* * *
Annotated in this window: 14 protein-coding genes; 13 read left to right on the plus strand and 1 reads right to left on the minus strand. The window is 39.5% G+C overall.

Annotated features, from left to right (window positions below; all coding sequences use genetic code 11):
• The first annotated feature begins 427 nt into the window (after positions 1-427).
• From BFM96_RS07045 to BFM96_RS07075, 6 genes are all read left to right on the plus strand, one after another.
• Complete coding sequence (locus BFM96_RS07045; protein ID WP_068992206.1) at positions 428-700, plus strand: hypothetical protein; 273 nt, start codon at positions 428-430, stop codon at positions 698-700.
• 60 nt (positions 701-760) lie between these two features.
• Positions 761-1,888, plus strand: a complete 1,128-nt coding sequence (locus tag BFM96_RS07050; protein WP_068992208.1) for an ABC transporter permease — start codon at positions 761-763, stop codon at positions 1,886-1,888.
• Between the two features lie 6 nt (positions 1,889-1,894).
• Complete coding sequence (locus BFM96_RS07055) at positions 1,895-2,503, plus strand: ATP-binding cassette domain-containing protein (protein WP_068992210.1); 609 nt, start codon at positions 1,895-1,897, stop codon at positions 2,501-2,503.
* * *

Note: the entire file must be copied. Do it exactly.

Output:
Annotated in this window: 14 protein-coding genes; 13 read left to right on the plus strand and 1 reads right to left on the minus strand. The window is 39.5% G+C overall.

Annotated features, from left to right (window positions below; all coding sequences use genetic code 11):
• The first annotated feature begins 427 nt into the window (after positions 1-427).
• From BFM96_RS07045 to BFM96_RS07075, 6 genes are all read left to right on the plus strand, one after another.
• Complete coding sequence (locus BFM96_RS07045; protein ID WP_068992206.1) at positions 428-700, plus strand: hypothetical protein; 273 nt, start codon at positions 428-430, stop codon at positions 698-700.
• 60 nt (positions 701-760) lie between these two features.
• Positions 761-1,888, plus strand: a complete 1,128-nt coding sequence (locus tag BFM96_RS07050; protein WP_068992208.1) for an ABC transporter permease — start codon at positions 761-763, stop codon at positions 1,886-1,888.
• Between the two features lie 6 nt (positions 1,889-1,894).
• Complete coding sequence (locus BFM96_RS07055) at positions 1,895-2,503, plus strand: ATP-binding cassette domain-containing protein (protein WP_068992210.1); 609 nt, start codon at positions 1,895-1,897, stop codon at positions 2,501-2,503.